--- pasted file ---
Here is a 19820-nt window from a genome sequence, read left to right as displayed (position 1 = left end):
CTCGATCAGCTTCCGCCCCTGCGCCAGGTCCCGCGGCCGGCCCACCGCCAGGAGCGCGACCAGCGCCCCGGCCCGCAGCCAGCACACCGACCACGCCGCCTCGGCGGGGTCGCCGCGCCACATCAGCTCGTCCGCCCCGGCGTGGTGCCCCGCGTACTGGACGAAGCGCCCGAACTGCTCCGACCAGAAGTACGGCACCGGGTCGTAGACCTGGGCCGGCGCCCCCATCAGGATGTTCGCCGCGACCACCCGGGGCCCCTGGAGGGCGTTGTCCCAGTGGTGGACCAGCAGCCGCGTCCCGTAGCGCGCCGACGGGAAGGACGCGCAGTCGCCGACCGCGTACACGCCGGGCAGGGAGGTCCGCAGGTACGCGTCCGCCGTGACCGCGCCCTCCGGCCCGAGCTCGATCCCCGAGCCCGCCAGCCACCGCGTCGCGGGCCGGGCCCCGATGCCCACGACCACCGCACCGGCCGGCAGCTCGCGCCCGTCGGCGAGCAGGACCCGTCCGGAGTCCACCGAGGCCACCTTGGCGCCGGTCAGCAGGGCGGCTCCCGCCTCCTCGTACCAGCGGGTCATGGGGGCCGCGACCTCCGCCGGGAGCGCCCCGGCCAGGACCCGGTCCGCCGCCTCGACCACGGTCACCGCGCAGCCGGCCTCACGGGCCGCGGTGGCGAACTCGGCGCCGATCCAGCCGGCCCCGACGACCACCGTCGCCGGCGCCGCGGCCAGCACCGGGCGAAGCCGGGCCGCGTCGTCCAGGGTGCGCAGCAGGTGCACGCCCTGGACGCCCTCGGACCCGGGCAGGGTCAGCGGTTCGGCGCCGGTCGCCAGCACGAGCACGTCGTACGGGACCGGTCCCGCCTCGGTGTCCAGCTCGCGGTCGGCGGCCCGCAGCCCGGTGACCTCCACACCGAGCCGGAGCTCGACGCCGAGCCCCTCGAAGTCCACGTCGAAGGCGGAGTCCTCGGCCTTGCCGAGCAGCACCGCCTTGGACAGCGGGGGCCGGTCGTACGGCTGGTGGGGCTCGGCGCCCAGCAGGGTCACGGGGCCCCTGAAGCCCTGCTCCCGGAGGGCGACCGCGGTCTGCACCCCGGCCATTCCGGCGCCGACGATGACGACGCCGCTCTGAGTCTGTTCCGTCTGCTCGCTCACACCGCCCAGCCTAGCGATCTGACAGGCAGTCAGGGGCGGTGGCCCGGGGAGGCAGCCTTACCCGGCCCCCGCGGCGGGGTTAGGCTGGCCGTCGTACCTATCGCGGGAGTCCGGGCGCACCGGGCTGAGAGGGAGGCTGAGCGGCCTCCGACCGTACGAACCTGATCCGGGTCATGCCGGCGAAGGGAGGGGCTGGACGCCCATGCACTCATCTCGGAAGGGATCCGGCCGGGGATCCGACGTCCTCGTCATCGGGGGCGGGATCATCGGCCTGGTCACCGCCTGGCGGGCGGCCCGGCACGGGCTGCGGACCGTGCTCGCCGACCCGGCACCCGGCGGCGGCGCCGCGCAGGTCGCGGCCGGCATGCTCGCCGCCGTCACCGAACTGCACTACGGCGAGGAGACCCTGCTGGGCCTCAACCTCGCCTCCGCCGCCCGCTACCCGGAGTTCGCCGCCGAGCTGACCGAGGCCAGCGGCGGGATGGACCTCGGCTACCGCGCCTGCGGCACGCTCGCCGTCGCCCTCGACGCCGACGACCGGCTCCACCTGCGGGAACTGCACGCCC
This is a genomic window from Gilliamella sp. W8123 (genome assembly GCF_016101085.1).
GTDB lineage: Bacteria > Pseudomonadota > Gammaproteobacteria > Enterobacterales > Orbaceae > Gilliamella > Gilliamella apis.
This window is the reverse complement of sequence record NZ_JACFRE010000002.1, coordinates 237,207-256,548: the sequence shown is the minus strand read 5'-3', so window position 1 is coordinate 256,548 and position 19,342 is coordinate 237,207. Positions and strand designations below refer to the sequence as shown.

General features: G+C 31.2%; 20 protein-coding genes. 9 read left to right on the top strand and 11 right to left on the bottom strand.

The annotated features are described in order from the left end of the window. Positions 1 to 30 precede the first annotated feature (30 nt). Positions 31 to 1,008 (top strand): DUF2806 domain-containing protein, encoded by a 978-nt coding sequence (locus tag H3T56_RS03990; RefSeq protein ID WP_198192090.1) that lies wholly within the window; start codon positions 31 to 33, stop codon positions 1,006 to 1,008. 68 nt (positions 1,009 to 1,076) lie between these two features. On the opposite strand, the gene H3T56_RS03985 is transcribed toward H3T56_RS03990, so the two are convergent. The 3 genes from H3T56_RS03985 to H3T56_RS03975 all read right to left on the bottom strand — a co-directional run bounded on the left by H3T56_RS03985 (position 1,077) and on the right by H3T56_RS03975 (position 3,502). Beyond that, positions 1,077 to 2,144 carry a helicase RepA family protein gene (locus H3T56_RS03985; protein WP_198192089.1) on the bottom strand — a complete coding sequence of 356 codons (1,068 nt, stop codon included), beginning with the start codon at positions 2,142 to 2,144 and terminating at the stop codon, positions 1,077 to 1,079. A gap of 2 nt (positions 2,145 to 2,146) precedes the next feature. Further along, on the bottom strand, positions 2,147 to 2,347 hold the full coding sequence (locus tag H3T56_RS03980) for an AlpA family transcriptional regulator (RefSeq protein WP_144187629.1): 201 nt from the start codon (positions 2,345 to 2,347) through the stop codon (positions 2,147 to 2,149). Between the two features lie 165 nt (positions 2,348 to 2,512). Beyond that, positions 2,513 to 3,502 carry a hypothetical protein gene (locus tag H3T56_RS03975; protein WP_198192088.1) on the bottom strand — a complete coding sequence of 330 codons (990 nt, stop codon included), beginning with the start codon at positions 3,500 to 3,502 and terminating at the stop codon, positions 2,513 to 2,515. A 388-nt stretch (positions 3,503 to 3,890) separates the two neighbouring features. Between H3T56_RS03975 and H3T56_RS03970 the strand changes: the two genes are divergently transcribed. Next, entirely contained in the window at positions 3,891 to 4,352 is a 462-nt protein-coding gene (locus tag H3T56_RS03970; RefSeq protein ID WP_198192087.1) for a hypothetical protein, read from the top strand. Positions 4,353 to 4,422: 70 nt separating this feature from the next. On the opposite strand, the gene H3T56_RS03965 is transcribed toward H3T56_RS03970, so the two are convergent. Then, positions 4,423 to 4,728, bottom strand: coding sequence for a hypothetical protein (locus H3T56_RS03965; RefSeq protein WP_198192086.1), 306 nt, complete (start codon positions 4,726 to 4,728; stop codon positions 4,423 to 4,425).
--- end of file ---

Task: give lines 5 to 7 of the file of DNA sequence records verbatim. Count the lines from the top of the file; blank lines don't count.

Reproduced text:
This window is the reverse complement of sequence record NZ_JACFRE010000002.1, coordinates 237,207-256,548: the sequence shown is the minus strand read 5'-3', so window position 1 is coordinate 256,548 and position 19,342 is coordinate 237,207. Positions and strand designations below refer to the sequence as shown.

General features: G+C 31.2%; 20 protein-coding genes. 9 read left to right on the top strand and 11 right to left on the bottom strand.

The annotated features are described in order from the left end of the window. Positions 1 to 30 precede the first annotated feature (30 nt). Positions 31 to 1,008 (top strand): DUF2806 domain-containing protein, encoded by a 978-nt coding sequence (locus tag H3T56_RS03990; RefSeq protein ID WP_198192090.1) that lies wholly within the window; start codon positions 31 to 33, stop codon positions 1,006 to 1,008. 68 nt (positions 1,009 to 1,076) lie between these two features. On the opposite strand, the gene H3T56_RS03985 is transcribed toward H3T56_RS03990, so the two are convergent. The 3 genes from H3T56_RS03985 to H3T56_RS03975 all read right to left on the bottom strand — a co-directional run bounded on the left by H3T56_RS03985 (position 1,077) and on the right by H3T56_RS03975 (position 3,502). Beyond that, positions 1,077 to 2,144 carry a helicase RepA family protein gene (locus H3T56_RS03985; protein WP_198192089.1) on the bottom strand — a complete coding sequence of 356 codons (1,068 nt, stop codon included), beginning with the start codon at positions 2,142 to 2,144 and terminating at the stop codon, positions 1,077 to 1,079. A gap of 2 nt (positions 2,145 to 2,146) precedes the next feature. Further along, on the bottom strand, positions 2,147 to 2,347 hold the full coding sequence (locus tag H3T56_RS03980) for an AlpA family transcriptional regulator (RefSeq protein WP_144187629.1): 201 nt from the start codon (positions 2,345 to 2,347) through the stop codon (positions 2,147 to 2,149). Between the two features lie 165 nt (positions 2,348 to 2,512). Beyond that, positions 2,513 to 3,502 carry a hypothetical protein gene (locus tag H3T56_RS03975; protein WP_198192088.1) on the bottom strand — a complete coding sequence of 330 codons (990 nt, stop codon included), beginning with the start codon at positions 3,500 to 3,502 and terminating at the stop codon, positions 2,513 to 2,515. A 388-nt stretch (positions 3,503 to 3,890) separates the two neighbouring features. Between H3T56_RS03975 and H3T56_RS03970 the strand changes: the two genes are divergently transcribed. Next, entirely contained in the window at positions 3,891 to 4,352 is a 462-nt protein-coding gene (locus tag H3T56_RS03970; RefSeq protein ID WP_198192087.1) for a hypothetical protein, read from the top strand. Positions 4,353 to 4,422: 70 nt separating this feature from the next. On the opposite strand, the gene H3T56_RS03965 is transcribed toward H3T56_RS03970, so the two are convergent. Then, positions 4,423 to 4,728, bottom strand: coding sequence for a hypothetical protein (locus H3T56_RS03965; RefSeq protein WP_198192086.1), 306 nt, complete (start codon positions 4,726 to 4,728; stop codon positions 4,423 to 4,425).